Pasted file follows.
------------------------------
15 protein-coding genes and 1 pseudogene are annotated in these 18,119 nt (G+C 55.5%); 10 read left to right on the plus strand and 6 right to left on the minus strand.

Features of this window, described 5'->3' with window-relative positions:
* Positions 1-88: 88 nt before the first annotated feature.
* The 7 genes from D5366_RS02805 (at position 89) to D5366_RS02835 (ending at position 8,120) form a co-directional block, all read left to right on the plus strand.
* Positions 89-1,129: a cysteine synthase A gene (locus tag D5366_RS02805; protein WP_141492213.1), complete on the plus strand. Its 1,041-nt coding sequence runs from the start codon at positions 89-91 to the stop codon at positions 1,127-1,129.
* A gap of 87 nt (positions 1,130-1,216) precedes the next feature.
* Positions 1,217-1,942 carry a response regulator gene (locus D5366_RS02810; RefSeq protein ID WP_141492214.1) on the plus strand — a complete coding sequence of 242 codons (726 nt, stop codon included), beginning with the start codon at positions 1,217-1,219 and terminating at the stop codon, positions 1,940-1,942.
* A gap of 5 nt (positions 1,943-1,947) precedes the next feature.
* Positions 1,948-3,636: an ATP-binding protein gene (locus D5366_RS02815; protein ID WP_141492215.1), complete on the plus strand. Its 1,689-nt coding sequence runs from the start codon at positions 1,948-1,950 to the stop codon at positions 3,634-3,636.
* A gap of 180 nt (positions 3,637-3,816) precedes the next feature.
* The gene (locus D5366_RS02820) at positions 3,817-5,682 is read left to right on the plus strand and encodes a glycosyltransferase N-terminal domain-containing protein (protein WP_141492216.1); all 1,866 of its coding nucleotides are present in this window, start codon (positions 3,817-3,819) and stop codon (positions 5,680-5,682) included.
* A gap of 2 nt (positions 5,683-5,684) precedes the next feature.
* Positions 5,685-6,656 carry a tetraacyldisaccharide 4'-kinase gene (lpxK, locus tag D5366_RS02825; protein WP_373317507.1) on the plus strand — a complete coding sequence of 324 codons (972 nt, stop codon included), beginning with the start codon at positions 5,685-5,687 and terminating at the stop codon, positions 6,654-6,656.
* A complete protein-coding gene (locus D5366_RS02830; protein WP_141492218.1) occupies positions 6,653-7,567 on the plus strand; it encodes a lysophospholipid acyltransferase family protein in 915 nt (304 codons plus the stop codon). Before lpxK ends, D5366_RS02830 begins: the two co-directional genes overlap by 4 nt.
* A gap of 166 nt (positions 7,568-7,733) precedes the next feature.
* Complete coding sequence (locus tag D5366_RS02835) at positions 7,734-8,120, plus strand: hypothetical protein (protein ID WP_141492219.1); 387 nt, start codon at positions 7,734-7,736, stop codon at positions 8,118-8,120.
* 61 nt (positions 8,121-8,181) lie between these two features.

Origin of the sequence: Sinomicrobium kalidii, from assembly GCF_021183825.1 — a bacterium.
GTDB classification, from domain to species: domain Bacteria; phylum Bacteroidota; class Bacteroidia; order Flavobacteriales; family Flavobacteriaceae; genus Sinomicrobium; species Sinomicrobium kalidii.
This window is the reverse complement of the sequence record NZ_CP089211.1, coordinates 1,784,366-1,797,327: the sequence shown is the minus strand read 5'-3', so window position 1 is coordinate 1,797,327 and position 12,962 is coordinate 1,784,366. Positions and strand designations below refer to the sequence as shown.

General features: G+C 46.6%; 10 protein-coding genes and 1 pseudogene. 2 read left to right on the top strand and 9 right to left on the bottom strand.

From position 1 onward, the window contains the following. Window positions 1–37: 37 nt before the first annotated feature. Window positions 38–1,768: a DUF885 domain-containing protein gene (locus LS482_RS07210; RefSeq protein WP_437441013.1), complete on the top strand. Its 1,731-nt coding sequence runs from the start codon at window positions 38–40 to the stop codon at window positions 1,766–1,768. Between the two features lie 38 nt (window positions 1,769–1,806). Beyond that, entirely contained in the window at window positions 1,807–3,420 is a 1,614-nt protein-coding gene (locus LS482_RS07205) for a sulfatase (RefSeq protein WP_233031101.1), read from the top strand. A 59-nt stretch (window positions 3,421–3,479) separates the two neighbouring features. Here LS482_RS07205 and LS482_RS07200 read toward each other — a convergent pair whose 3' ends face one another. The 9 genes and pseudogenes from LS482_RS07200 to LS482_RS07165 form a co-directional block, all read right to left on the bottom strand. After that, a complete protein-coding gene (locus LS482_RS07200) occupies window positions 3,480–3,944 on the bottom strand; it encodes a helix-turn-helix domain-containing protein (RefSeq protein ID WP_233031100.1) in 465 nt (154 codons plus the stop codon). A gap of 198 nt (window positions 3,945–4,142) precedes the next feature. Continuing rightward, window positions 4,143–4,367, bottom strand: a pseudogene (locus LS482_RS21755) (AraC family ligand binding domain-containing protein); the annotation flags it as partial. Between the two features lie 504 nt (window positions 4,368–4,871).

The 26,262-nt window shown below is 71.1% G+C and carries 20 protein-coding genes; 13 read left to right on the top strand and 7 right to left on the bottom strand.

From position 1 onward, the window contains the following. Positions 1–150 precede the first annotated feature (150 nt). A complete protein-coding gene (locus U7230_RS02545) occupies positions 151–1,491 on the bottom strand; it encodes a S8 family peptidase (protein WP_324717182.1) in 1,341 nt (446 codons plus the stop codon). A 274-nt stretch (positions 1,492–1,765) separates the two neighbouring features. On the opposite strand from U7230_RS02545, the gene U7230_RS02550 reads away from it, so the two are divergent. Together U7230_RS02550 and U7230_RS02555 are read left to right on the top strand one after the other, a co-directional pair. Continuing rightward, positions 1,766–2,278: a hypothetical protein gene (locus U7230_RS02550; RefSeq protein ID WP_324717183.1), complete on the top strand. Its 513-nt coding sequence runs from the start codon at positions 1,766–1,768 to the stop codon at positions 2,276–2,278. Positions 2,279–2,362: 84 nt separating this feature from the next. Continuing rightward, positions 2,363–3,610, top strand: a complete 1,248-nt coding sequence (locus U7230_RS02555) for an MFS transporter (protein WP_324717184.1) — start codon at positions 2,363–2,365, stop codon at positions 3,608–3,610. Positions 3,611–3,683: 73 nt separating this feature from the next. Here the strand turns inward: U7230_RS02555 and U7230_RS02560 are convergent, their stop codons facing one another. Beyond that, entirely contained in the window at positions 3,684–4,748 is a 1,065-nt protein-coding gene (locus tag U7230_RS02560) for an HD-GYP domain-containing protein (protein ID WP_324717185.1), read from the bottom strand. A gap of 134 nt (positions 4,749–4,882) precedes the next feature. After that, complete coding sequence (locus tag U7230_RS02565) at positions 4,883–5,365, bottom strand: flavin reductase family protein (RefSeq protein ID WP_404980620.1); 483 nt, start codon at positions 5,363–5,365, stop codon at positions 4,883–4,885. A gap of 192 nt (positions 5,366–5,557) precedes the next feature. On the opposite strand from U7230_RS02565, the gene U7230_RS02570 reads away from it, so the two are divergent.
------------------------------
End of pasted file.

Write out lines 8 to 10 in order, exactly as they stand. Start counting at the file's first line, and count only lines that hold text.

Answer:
* A gap of 5 nt (positions 1,943-1,947) precedes the next feature.
* Positions 1,948-3,636: an ATP-binding protein gene (locus D5366_RS02815; protein ID WP_141492215.1), complete on the plus strand. Its 1,689-nt coding sequence runs from the start codon at positions 1,948-1,950 to the stop codon at positions 3,634-3,636.
* A gap of 180 nt (positions 3,637-3,816) precedes the next feature.